In Amazon when we talk about security we have to cover a few things, the first concept that we always talk to the customer about is that security is a shared responsibility, it is not just the responsibility of AWS. Security of the cloud, meaning the physical infrastructure, the operation, the people that go in there, the ones that have access etc, that security is the responsibility of AWS. And, we have very clear operating manuals and procedures of who can get in. But our customers also need to share responsibility because they can decide how they want to secure the entire environment, from operating systems to the network to the encryption of data, etc. There are many different layers of security that they have to put in place.
AWS actually provides all these capabilities to its customers. The other thing about security is that the customer also needs to be aware of who in the environment has access to the AWS infrastructure, and we give them all the tool sets to create very granular access capability through the identity and access module.
Are the cloud demands of educational and research institutes in India somewhat different compared to their counterparts in developed economies?
If you are comparing the type of workloads that an education institution in India does or uses as compared to some of the other countries, whether developing or developed—there are some minor differences. In a developed country like Australia a lot of the universities would use commercial off-the-shelf type of solutions, the PeopleSoft, SAP, the Microsoft type of solutions to run their applications. Indian institutions may not use the same kind of solutions; they may use a locally developed solution or service, but it serves the same function. It may be a different solution set perhaps because of price point, or because they don’t need such a large enterprise type of application.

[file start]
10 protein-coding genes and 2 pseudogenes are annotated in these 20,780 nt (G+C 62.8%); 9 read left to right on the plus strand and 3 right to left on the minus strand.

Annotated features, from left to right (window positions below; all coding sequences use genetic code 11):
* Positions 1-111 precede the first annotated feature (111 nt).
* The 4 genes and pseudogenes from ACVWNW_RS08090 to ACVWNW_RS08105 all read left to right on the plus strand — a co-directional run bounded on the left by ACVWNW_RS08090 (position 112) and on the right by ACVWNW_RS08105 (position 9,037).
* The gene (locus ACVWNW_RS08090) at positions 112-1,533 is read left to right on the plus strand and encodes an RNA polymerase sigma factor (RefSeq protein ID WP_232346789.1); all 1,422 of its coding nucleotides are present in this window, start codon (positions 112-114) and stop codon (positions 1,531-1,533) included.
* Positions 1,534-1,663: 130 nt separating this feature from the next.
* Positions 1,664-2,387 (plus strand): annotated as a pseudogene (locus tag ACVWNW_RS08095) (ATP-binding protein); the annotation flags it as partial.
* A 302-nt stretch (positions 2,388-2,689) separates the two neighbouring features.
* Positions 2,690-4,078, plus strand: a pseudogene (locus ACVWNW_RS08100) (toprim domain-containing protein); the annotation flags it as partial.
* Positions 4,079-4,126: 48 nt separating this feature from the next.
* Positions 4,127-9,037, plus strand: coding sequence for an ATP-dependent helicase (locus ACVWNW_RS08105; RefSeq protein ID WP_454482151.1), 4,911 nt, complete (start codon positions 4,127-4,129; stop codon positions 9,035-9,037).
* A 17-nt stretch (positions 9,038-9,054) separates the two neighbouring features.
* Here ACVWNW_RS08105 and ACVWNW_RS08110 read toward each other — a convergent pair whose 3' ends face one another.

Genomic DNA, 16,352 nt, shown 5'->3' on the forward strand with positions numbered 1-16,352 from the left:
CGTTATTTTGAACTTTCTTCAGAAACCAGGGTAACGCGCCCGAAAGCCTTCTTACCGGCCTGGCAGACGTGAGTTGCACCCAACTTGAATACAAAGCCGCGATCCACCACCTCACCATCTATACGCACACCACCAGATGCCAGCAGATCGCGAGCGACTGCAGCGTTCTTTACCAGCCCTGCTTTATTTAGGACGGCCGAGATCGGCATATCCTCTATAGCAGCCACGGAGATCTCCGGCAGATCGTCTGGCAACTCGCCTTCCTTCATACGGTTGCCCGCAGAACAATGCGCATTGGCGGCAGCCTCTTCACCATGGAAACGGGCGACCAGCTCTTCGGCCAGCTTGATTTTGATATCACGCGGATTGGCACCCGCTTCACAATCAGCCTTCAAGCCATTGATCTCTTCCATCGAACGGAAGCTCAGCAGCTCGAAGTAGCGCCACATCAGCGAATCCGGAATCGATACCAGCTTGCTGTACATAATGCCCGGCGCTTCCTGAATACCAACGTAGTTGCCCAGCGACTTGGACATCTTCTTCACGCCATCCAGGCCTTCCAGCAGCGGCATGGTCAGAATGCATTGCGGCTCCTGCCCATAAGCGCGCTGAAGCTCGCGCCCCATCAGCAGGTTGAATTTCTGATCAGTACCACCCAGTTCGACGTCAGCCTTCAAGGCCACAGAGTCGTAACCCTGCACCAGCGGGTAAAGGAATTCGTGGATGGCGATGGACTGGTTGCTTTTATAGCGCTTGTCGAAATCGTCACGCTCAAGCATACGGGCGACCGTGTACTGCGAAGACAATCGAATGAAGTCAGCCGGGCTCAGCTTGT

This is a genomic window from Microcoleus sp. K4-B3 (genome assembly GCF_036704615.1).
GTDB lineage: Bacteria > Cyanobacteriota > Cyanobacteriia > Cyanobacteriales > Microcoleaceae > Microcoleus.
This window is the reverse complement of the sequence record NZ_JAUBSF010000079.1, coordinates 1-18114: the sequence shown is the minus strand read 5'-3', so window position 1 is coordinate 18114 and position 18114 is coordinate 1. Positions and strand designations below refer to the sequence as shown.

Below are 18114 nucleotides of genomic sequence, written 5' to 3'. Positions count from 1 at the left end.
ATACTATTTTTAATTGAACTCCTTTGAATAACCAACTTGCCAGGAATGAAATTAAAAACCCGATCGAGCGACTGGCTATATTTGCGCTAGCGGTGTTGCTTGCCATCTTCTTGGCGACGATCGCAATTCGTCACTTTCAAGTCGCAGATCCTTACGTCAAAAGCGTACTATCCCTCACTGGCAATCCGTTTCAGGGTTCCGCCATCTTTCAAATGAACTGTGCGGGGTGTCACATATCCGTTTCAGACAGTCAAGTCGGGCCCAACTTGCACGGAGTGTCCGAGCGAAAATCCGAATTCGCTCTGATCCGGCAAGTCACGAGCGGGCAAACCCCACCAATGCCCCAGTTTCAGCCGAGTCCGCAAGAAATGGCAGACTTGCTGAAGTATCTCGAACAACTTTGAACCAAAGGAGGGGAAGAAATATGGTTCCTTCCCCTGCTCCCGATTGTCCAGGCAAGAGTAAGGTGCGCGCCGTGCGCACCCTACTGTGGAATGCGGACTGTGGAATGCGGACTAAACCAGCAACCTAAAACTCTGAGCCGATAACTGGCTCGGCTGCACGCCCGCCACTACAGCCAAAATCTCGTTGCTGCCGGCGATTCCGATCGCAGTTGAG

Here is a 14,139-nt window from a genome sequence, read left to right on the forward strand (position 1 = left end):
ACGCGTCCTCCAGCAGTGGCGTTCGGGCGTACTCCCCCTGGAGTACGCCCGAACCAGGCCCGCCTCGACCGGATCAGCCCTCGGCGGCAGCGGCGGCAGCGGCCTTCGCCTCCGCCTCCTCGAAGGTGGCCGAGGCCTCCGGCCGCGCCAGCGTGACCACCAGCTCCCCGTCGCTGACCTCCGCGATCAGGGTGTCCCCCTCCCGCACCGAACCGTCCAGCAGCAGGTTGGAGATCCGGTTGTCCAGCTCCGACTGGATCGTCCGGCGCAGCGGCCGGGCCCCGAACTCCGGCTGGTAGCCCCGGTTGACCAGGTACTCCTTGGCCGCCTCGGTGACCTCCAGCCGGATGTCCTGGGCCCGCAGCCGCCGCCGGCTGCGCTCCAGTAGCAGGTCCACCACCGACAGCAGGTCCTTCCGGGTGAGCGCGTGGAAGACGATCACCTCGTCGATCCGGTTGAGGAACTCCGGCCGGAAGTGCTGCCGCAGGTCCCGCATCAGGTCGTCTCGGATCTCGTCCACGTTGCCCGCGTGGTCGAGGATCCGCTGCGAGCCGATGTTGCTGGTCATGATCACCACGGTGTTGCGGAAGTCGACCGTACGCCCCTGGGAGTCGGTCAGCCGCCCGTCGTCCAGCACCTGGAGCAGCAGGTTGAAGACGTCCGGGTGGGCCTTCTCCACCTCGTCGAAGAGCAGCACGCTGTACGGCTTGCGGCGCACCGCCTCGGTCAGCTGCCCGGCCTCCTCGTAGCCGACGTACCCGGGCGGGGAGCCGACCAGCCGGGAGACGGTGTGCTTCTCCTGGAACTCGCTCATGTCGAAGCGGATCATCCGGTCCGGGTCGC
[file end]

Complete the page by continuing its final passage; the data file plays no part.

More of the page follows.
What are the opportunities that you see in the Indian market?
For the Indian market I think first, it is number of students, well over 200 million students across the entire sub-continent. Secondly it is the number of institutions. I think many people are trying to crack this, but I wouldn’t call it a challenge. The question is how can a service provider address such a wide range of requirements. Perhaps AWS is the right platform to able to serve such needs. It is really about what is the right service that can be developed to serve the customer. We work with local solution providers and they build the solutions that caters to the students, and that cater to the institutions.
Some key technology trends and how AWS is aligned with them to address the requirements of the industry…
Our approach is very straightforward. What we do is we listen to our customers first. In this case, there are actually two sets of customers, the end customer, that is the institution, but we also have the SaaS partners. They are also our customers because they build the services on top of AWS. When they use our services, they might sometimes discover, or they might desire that AWS builds this new capability that’s not currently available in their portfolio.
We take that as an input—as a feedback and if we keep hearing the same requirement from multiple customers, then we know that this is probably a service that we need to build. Now 90% or more than 90% of our roadmap actually comes from feedback like this. The better we are at staying close to our customer, the better we will be in a position to build services or be relevant to them.